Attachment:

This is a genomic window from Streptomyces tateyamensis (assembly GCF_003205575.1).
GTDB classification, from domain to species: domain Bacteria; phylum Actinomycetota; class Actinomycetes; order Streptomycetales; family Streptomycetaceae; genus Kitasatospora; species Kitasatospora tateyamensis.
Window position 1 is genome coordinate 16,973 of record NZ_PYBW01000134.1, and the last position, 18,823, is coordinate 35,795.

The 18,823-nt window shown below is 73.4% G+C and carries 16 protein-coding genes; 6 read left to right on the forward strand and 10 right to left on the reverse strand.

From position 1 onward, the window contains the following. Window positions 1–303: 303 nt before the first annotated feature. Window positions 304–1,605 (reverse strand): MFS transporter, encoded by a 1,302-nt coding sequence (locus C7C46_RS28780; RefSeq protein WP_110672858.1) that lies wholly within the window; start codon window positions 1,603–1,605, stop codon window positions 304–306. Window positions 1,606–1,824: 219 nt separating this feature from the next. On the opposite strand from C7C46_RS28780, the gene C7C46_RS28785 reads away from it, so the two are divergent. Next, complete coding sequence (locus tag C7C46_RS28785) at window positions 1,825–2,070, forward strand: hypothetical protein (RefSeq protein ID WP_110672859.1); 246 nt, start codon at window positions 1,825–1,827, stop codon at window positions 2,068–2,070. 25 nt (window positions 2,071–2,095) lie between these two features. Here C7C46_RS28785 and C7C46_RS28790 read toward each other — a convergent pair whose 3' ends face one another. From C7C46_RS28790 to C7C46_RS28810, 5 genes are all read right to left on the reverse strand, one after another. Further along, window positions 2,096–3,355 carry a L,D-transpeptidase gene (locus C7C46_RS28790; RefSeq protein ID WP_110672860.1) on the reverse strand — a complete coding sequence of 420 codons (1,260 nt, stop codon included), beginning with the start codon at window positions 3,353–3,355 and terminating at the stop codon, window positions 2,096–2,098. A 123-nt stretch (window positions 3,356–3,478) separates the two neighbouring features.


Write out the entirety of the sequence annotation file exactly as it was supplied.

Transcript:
This is a genomic window from Streptomyces tateyamensis (assembly GCF_003205575.1).
GTDB classification, from domain to species: domain Bacteria; phylum Actinomycetota; class Actinomycetes; order Streptomycetales; family Streptomycetaceae; genus Kitasatospora; species Kitasatospora tateyamensis.
Window position 1 is genome coordinate 16,973 of record NZ_PYBW01000134.1, and the last position, 18,823, is coordinate 35,795.

The 18,823-nt window shown below is 73.4% G+C and carries 16 protein-coding genes; 6 read left to right on the forward strand and 10 right to left on the reverse strand.

From position 1 onward, the window contains the following. Window positions 1–303: 303 nt before the first annotated feature. Window positions 304–1,605 (reverse strand): MFS transporter, encoded by a 1,302-nt coding sequence (locus C7C46_RS28780; RefSeq protein WP_110672858.1) that lies wholly within the window; start codon window positions 1,603–1,605, stop codon window positions 304–306. Window positions 1,606–1,824: 219 nt separating this feature from the next. On the opposite strand from C7C46_RS28780, the gene C7C46_RS28785 reads away from it, so the two are divergent. Next, complete coding sequence (locus tag C7C46_RS28785) at window positions 1,825–2,070, forward strand: hypothetical protein (RefSeq protein ID WP_110672859.1); 246 nt, start codon at window positions 1,825–1,827, stop codon at window positions 2,068–2,070. 25 nt (window positions 2,071–2,095) lie between these two features. Here C7C46_RS28785 and C7C46_RS28790 read toward each other — a convergent pair whose 3' ends face one another. From C7C46_RS28790 to C7C46_RS28810, 5 genes are all read right to left on the reverse strand, one after another. Further along, window positions 2,096–3,355 carry a L,D-transpeptidase gene (locus C7C46_RS28790; RefSeq protein ID WP_110672860.1) on the reverse strand — a complete coding sequence of 420 codons (1,260 nt, stop codon included), beginning with the start codon at window positions 3,353–3,355 and terminating at the stop codon, window positions 2,096–2,098. A 123-nt stretch (window positions 3,356–3,478) separates the two neighbouring features.